Jet lag is a major side effect from the travel bug. But there are ways to deal with it. Scroll right down to the bottom of this blog if you are looking for remedies including aromatherapy, crystals and acupuncture.
Now that plane travel has become much cheaper than it used to be, many people like to fly across the other side of the world for their holidays or to see family or to secure business deals. Because I have to do a twice yearly flight crossing time zones adding up to an 8 to 10 hour difference, I am very familiar with the suffering caused by jet lag and the different responses I have had to it depending on direction and the season in the arrival destination. So I have done much reading about jet lag in order to understand it, but mainly to alleviate my weeklong suffering.
Jet lag is caused by the disruption to our body clock and our circadian rhythms when we travel across different time zones. Upon arriving at your destination, instead of being ready to explore, your body may want to sleep even though it is only lunch time, or when all the locals are sleeping, you may lay awake for hours even though it is 3am in the morning, making you even more tired. You may want to eat at odd hours, or while others are bubbly and full of energy, your energy has hit a trough. As well as fatigue and lack of alertness, there are other noted symptoms of jet lag including feeling apathetic or irritable, digestive issues as well as issues in decision making and judgment abilities. It is believed that as we age, our bodies become less adaptive to such changes, thus making it more difficult to get over jet lag
Technology and transport have developed quickly, enabling us to move vast distances, but our bodies are still the same and can’t adjust so quickly to the changes across time zones that planes can take us in a short amount of time. It is a lot to fly across time zones and to expect our bodies to adjust to this change. Research on the effects of jet lag shows that it is easier on your body to travel in a westerly direction rather than an easterly direction (where we go forward in actual time) which is contrary to the way the body clock works and the direction of the sun giving our bodies less time to adjust to the change, whereas travelling westwards gives us more time to transition. Research shows that our bodies can only adjust about 1 hour a day, although this differs according to whether we are flying eastwards or westwards. But it means that it can even take our bodies up to a week to adjust when we fly across time zones of even 7 hours. Feeling awful or even not quite right for a few days after landing is not a great option, so what can we do to help our bodies adjust and make the transition easier? We can’t travel across time zones without having jet lag, but we can minimize its effects.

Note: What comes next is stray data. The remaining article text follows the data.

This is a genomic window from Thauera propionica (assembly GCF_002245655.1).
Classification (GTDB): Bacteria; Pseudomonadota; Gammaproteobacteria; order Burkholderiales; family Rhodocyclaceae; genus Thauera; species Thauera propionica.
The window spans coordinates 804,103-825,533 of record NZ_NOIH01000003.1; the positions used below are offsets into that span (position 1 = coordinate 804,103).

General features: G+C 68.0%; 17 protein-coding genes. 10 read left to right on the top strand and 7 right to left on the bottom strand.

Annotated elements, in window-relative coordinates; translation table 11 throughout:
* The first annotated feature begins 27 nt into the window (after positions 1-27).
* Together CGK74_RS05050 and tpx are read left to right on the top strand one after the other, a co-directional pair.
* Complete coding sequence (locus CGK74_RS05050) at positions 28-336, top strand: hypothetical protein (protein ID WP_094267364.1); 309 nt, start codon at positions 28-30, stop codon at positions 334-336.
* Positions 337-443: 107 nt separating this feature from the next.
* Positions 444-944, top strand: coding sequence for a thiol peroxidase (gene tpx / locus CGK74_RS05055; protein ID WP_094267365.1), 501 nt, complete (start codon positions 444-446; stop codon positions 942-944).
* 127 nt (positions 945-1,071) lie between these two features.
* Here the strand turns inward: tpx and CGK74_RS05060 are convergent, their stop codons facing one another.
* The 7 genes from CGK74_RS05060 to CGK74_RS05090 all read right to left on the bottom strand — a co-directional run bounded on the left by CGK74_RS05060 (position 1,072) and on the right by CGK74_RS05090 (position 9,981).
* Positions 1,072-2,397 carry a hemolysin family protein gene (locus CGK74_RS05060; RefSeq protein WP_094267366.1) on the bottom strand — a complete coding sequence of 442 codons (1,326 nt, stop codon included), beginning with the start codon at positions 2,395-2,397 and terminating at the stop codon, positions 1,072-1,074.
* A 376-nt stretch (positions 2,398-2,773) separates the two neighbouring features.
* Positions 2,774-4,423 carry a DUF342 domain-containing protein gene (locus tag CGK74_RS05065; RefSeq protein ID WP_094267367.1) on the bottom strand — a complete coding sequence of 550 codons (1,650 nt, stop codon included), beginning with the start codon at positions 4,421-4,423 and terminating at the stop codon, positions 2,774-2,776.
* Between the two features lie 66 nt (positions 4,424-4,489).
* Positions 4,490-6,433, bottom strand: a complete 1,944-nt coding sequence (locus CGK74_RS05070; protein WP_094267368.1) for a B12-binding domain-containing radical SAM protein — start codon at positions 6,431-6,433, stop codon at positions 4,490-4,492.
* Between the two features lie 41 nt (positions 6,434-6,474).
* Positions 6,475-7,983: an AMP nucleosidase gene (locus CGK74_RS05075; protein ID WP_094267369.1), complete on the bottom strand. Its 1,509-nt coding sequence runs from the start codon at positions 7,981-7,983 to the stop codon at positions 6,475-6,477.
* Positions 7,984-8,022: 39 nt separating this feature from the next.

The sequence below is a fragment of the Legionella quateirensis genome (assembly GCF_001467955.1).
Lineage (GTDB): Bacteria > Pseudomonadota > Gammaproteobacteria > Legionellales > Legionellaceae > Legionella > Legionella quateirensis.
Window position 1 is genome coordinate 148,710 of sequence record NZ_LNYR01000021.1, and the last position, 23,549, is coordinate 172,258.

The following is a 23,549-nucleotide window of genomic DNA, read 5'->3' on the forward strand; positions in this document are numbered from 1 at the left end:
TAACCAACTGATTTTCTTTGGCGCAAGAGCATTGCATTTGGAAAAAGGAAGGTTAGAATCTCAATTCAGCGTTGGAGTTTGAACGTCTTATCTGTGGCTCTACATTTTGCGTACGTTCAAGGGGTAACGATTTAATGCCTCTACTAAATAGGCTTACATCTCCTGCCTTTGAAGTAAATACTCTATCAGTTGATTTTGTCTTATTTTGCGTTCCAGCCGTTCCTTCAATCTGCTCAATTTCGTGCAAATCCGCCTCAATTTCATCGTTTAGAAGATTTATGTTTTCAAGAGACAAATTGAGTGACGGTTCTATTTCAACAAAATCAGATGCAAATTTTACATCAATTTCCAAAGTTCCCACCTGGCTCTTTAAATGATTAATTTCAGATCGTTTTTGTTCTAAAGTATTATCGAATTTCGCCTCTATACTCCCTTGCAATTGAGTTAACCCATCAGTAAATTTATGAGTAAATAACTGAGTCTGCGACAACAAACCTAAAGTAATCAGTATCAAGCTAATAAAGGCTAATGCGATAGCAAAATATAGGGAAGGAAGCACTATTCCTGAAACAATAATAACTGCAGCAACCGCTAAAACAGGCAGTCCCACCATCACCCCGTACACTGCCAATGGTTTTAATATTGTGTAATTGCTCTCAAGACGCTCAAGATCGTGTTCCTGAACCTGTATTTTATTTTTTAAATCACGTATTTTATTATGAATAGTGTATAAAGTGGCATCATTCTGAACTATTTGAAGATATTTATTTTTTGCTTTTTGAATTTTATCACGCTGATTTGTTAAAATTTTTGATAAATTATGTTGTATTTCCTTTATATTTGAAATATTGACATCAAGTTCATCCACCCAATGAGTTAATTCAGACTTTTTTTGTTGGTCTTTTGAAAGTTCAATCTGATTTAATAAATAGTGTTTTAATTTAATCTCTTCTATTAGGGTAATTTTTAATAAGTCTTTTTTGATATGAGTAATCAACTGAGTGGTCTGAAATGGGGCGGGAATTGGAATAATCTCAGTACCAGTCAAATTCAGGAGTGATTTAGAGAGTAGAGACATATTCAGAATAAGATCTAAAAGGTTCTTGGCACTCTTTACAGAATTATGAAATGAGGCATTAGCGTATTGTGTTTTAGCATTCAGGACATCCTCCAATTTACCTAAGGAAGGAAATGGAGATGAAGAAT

Research has shown that there are a few things that will help reset our body clocks in less time. One way is exposing ourselves to sunshine or bright light when sunshine is not available. Sunshine or bright light regulates our body clock and allows our body to know if it is day or night, thus the regulating hormones which control our bodily functions such as melatonin which regulates sleeping and waking time. Our brain (pineal gland) releases melatonin according to the time of day or night which is indicated by the light reception by our eyes. This is also known as the circadian rhythm and this is the rhythm and regulation of secretion and inhibition of our hormones, core body temperature, digestion, heart rate and blood pressure. Our sleeping times are also regulated by our core body temperature which is the lowest just before we sleep and higher just before we wake.